Coiled like a vine along the lower wall,
it seemed to be the vine: then it moved a little,
its orange head lifted, body a rope of silk,
the hourglass bands around it like a bracelet.
I stepped back for the shovel. When I thrust
it down, the viper slid—the thinnest sound—
straight for my leg. But first it hesitated
not long enough to see the rim of trees,
to see the houses leaning toward the hills,
to see the hills far off, the gray-blue mountain,
to see the pink crape myrtle in the yard,
to see the front porch with its pail of berries,
to see my knees, blue-stained from berry picking,
to see the bare skin shining at my ankle,
to see, if it sees at all, the chance before it,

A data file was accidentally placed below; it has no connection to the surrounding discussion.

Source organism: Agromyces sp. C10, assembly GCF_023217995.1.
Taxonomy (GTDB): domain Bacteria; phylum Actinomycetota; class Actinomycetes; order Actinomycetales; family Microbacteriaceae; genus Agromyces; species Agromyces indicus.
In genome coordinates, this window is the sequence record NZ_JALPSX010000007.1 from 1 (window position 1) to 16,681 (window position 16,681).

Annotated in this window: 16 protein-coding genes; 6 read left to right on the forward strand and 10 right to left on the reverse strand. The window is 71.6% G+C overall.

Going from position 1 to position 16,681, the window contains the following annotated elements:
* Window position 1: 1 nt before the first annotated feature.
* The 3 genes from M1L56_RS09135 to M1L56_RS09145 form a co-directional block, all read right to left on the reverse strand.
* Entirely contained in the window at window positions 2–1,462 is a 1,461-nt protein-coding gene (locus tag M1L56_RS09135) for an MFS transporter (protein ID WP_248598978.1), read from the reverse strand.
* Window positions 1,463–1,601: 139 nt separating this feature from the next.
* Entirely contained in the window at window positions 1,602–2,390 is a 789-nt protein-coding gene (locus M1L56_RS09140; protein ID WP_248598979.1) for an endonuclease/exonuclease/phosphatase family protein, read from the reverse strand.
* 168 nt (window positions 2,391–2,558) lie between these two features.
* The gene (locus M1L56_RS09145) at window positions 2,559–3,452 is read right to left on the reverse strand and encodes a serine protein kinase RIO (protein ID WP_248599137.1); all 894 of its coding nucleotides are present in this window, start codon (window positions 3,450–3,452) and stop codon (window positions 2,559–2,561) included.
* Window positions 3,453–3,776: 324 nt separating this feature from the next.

to see what I might see for the last time
if no one came, if I was among the few
for whom its venom is a lethal poison.
And then, whatever it saw or didn't see
of the world and plunging blade was stopped forever.
I left it for the birds. And the birds came,
the black ones, circling, mantling in the shade.
The day went on just as it had beforehand
except for a quiver under every leaf
and grass blade, something silent, slithering, driven
by danger or revenge. For they must have known.
But there was the garter snake curled on the sidewalk,
sunning, the way a baby takes a nap
on a blanket at a picnic, undisturbed
by voices, singing, even an argument,
or the sun's passage over the summer garden,
whatever's come and gone.
The Yale Review